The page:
Berkeley students, led by classmate and gifted orator Mario Savio, organized a sit-in that resulted in 800 students being arrested, in some cases violently. This violence led the Berkeley administration to lift the ban on political activity—and so today, college students can thank the Free Speech Movement for their ability to speak on issues that matter to them on campus, as well as for cementing the sit-in as a vital tool for campus direct action. 

3. Anti-War Movement: Tinker vs. Des Moines (1969) and Kent State (1970) 

In 1965, siblings Mary Beth (13 years old) and John Tinker (15 years old) were suspended from school for wearing black armbands as a protest against the Vietnam War. Their case was taken all the way up to the Supreme Court, which eventually ruled in 1969 that students have the right to free expression as long as this expression does not disrupt the learning process or school operations.

This was a huge win for free speech in public school: the decision paved the way for subsequent political action by high school students, including the #NeverAgain movement. 

Anti-war protests on college campuses were common in the late ’60s and ’70s, but it is the infamous police reaction to an anti-war protest at Kent State that remains vividly in the public imagination. When protests started to be accompanied by vandalism and the ROTC building was set on fire, the National Guard was called in.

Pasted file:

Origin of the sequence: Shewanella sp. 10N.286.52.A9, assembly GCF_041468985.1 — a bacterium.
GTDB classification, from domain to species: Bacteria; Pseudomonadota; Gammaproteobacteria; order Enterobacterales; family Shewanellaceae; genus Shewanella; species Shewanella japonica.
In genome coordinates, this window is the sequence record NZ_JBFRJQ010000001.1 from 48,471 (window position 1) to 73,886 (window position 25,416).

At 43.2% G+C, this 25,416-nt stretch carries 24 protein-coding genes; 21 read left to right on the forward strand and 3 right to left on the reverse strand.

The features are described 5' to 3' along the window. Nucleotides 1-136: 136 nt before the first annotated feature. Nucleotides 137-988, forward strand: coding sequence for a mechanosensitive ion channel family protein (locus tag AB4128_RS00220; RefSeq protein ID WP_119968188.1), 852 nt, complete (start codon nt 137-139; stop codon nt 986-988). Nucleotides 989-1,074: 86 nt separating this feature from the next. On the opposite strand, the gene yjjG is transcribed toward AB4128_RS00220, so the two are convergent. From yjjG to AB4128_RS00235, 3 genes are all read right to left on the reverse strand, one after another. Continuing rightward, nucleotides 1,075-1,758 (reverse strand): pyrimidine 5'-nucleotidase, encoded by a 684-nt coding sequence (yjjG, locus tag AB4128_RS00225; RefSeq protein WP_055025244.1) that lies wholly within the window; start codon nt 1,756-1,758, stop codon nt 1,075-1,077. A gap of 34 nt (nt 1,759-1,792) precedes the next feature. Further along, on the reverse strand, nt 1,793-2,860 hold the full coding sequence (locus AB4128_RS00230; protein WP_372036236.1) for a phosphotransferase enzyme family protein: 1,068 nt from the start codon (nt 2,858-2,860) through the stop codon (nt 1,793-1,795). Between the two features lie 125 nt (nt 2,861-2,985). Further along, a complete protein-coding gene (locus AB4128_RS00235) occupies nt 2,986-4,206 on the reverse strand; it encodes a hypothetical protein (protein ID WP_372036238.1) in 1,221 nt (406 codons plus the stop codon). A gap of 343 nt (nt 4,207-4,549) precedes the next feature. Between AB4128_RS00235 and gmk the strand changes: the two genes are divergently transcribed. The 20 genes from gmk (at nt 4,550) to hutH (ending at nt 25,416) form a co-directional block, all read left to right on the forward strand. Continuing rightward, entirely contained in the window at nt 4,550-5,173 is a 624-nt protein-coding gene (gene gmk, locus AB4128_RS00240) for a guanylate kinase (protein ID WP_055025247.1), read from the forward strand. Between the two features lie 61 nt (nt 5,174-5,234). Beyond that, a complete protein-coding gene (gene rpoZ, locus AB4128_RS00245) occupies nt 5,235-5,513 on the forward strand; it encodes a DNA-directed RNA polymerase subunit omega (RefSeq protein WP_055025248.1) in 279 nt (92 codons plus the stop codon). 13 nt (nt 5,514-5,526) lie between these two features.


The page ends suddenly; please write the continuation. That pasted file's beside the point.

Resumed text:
Soon after, a guardsman opened fire into a crowd of unarmed protesters, killing four students. Images of students lying motionless on the ground galvanized Americans: protests erupted on college campuses across the U.S. in reaction, and Americans were further reminded of the cost of the Vietnam War. 

4. Divestment from South Africa Movement (1970s and 80s) 

In the 1970s and ’80s, students began to see the use of their tuition dollars as a ground for social action. In reaction to the violence and racism of apartheid, college students across the U.S. organized sit-ins and hunger strikes, demanding that universities halt all investment with firms that did business in South Africa.

In the end, this effort by students led to billions of dollars being divested, putting significant economic pressure on the apartheid regime, which was eventually toppled in 1991. The divestment movement continues today, with this generation’s students putting pressure on universities to halt investment with fossil-fuel companies. 

5. University of Missouri Protests (2015) 

A more recent example of successful student protest occurred in 2015 at the University of Missouri. When the administration did little to address several racist incidents that occurred on campus, students organized to demand a real response.

The protest eventually spread to the football team, who threatened to strike, forcing Mizzou president Tim Wolfe to step down in disgrace. In this way, students were able to use the tools of direct action and the importance of college sports as vital assets to their cause, and their efforts led to a win for anti-racist activism at Mizzou.